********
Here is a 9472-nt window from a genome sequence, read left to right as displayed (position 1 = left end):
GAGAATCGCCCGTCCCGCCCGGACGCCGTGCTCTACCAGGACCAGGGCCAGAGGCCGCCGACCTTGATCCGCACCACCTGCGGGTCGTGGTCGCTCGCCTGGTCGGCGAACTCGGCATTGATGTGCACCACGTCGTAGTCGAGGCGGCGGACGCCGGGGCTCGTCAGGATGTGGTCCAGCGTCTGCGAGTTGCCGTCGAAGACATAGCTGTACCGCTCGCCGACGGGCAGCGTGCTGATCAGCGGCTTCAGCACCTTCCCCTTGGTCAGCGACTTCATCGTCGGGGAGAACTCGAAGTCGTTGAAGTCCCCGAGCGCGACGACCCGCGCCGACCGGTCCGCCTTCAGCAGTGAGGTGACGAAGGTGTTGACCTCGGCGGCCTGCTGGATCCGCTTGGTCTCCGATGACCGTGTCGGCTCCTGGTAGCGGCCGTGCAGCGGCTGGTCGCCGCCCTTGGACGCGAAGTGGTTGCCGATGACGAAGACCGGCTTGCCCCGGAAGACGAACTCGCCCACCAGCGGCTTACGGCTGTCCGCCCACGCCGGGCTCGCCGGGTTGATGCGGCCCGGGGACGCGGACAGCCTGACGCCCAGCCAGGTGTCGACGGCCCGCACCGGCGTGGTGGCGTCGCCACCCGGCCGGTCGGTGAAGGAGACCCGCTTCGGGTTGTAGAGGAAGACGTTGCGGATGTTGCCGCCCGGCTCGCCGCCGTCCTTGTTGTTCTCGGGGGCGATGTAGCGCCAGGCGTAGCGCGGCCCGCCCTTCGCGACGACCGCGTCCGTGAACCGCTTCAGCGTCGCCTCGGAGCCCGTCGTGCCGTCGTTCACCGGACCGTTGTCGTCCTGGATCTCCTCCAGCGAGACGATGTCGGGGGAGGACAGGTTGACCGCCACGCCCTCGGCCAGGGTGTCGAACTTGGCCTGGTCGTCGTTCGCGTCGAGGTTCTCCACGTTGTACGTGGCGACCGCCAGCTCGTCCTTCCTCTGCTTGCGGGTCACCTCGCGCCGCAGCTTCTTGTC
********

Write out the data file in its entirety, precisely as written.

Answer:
Here is a 9472-nt window from a genome sequence, read left to right as displayed (position 1 = left end):
GAGAATCGCCCGTCCCGCCCGGACGCCGTGCTCTACCAGGACCAGGGCCAGAGGCCGCCGACCTTGATCCGCACCACCTGCGGGTCGTGGTCGCTCGCCTGGTCGGCGAACTCGGCATTGATGTGCACCACGTCGTAGTCGAGGCGGCGGACGCCGGGGCTCGTCAGGATGTGGTCCAGCGTCTGCGAGTTGCCGTCGAAGACATAGCTGTACCGCTCGCCGACGGGCAGCGTGCTGATCAGCGGCTTCAGCACCTTCCCCTTGGTCAGCGACTTCATCGTCGGGGAGAACTCGAAGTCGTTGAAGTCCCCGAGCGCGACGACCCGCGCCGACCGGTCCGCCTTCAGCAGTGAGGTGACGAAGGTGTTGACCTCGGCGGCCTGCTGGATCCGCTTGGTCTCCGATGACCGTGTCGGCTCCTGGTAGCGGCCGTGCAGCGGCTGGTCGCCGCCCTTGGACGCGAAGTGGTTGCCGATGACGAAGACCGGCTTGCCCCGGAAGACGAACTCGCCCACCAGCGGCTTACGGCTGTCCGCCCACGCCGGGCTCGCCGGGTTGATGCGGCCCGGGGACGCGGACAGCCTGACGCCCAGCCAGGTGTCGACGGCCCGCACCGGCGTGGTGGCGTCGCCACCCGGCCGGTCGGTGAAGGAGACCCGCTTCGGGTTGTAGAGGAAGACGTTGCGGATGTTGCCGCCCGGCTCGCCGCCGTCCTTGTTGTTCTCGGGGGCGATGTAGCGCCAGGCGTAGCGCGGCCCGCCCTTCGCGACGACCGCGTCCGTGAACCGCTTCAGCGTCGCCTCGGAGCCCGTCGTGCCGTCGTTCACCGGACCGTTGTCGTCCTGGATCTCCTCCAGCGAGACGATGTCGGGGGAGGACAGGTTGACCGCCACGCCCTCGGCCAGGGTGTCGAACTTGGCCTGGTCGTCGTTCGCGTCGAGGTTCTCCACGTTGTACGTGGCGACCGCCAGCTCGTCCTTCCTCTGCTTGCGGGTCACCTCGCGCCGCAGCTTCTTGTC